05 January 2008

Great book on Japanese Film

My interest in (and even knowledge of) Japanese film started in graduate school. My friend Ken Carson offhandedly said, "Hey, I'm going to go see The Seven Samurai this weekend, want to come?"

"What's that?" I replied, never having heard of the film.

"Oh," Ken answered, "it's the greatest action movie ever made."

I thought that was a bit overhyped, but it certainly piqued my interest, so I went. The next Monday another friend asked me, "So, what did you think of Seven Samurai?"

"Oh," I answered, "it's the greatest action movie ever made."

Since then I've not only watched most Kurosawa movies but moved into the more esoteric realms of Yasujiro Ozu and others. Then, along came Donald Richie's One Hundred Years of Japanese Film, which I picked up at Kinokuniya last weekend.

A Hundred Years of Japanese Film cover

This is a dense but great book surveying the rise of the Japanese industry (at its height, in 1960, Japan made 537 movies) and the unusual aspects of the industry such as the long tradition of benshi, narrators used for silent movies who surivived in Japan for decades. It also covers fairly carefully the fall of the industry in the 60s and 70s: like everywhere, television was the main culprit, but the Japanese industry's response was in the end less effective than Hollywood's.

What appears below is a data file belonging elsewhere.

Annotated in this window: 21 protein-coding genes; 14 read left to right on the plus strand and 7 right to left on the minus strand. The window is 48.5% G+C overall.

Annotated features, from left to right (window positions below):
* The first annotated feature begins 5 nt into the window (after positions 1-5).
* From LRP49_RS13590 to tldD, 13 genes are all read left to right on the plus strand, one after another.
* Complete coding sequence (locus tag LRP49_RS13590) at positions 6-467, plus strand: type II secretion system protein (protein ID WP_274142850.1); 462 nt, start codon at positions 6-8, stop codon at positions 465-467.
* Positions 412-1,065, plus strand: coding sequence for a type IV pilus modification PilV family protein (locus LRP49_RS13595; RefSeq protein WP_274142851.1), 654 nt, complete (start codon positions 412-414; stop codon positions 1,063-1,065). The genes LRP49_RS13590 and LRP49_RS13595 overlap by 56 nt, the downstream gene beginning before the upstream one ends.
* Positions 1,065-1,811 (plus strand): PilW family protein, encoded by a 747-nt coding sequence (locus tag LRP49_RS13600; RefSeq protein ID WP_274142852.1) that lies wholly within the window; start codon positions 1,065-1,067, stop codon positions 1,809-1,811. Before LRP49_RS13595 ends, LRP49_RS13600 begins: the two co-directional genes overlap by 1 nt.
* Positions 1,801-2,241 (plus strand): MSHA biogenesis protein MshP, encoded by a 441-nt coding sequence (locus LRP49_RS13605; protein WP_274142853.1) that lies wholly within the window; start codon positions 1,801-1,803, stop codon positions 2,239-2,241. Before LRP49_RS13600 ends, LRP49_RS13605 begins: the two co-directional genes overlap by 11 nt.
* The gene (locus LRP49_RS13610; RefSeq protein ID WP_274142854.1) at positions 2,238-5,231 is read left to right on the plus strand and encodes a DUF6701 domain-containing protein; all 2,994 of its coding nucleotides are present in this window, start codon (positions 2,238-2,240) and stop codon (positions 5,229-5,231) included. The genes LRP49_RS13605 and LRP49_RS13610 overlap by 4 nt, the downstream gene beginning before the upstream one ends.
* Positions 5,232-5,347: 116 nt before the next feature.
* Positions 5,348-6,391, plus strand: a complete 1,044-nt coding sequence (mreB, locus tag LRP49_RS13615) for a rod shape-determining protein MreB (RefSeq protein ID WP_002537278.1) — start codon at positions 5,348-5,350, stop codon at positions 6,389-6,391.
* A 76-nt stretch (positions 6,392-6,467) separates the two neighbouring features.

There are longish sections on Ozu, Kurosawa, and Mizoguchi but the real appeal of the book is its thoroughness: every studio and many, many directors are described, as are hundreds of films. I wrote a longer review of the book here.

1 comment:

Gilles Poitras said...

Wow, just now reading this book?

Good choice it is one of the best books on the subject you can get.

If you want to explore the very early days of Japanese cinema Digital Meme is starting to put out a series of silent films on region free DVD with subtitles in multiple languages and benshi accompaniment. They even have a 4 disc set of early anime.

These are not easy to get I had to go to their offices in Tokyo to pick them up.

Later I found copies at the Edo-Tokyo Museum.

They also have a documentary on Tsumasaburo Bando and several books in English.